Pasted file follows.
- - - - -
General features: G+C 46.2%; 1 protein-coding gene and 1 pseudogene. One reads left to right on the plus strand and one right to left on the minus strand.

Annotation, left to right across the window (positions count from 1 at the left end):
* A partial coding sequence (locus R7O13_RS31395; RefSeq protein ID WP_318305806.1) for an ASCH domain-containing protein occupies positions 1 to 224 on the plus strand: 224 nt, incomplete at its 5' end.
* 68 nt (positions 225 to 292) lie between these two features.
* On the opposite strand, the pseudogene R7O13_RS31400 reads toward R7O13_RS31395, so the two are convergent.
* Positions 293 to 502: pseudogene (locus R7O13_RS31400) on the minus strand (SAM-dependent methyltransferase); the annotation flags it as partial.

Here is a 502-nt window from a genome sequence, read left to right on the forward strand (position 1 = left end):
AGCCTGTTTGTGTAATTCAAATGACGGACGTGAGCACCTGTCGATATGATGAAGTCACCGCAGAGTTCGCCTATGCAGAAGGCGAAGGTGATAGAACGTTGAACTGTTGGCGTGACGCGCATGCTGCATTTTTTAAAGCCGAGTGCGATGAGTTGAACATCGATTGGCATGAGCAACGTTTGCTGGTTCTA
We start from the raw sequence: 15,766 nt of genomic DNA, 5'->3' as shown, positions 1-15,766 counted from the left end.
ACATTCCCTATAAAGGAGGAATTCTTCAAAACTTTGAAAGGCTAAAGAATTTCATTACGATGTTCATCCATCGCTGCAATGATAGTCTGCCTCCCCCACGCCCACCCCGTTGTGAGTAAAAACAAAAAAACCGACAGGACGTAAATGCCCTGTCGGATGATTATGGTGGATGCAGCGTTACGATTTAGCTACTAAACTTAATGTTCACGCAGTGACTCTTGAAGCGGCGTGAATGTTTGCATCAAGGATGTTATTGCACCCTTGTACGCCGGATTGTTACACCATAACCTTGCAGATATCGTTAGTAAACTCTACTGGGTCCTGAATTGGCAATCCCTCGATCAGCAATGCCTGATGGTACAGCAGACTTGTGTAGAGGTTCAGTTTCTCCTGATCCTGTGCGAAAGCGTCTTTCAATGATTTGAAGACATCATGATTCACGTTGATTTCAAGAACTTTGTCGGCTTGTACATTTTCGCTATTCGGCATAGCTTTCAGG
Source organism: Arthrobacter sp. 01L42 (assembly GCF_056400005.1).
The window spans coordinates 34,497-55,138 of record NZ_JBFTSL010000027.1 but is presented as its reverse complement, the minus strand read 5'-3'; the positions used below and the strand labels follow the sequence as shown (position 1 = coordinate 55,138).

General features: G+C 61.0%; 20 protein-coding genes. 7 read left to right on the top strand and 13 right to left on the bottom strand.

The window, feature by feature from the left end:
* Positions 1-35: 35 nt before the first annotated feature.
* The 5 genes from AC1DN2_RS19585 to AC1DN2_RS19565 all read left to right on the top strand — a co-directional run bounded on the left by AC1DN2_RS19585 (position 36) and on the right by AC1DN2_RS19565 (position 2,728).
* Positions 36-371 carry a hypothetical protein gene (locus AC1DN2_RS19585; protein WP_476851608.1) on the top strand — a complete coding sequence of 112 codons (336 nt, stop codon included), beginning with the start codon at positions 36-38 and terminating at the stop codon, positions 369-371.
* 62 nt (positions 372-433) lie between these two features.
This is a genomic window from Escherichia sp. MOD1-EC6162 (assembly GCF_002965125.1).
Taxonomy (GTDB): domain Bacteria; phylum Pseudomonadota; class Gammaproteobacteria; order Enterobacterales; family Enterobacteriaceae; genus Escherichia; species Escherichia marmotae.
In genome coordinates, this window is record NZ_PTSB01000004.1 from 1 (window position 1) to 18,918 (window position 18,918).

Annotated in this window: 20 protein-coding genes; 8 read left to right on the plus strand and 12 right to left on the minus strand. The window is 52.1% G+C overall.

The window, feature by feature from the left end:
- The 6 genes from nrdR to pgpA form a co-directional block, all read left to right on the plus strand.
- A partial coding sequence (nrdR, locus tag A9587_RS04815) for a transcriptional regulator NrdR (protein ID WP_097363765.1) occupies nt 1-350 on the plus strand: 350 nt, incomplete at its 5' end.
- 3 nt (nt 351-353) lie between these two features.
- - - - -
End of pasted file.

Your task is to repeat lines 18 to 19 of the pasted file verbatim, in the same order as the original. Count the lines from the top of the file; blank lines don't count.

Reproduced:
* 62 nt (positions 372-433) lie between these two features.
This is a genomic window from Escherichia sp. MOD1-EC6162 (assembly GCF_002965125.1).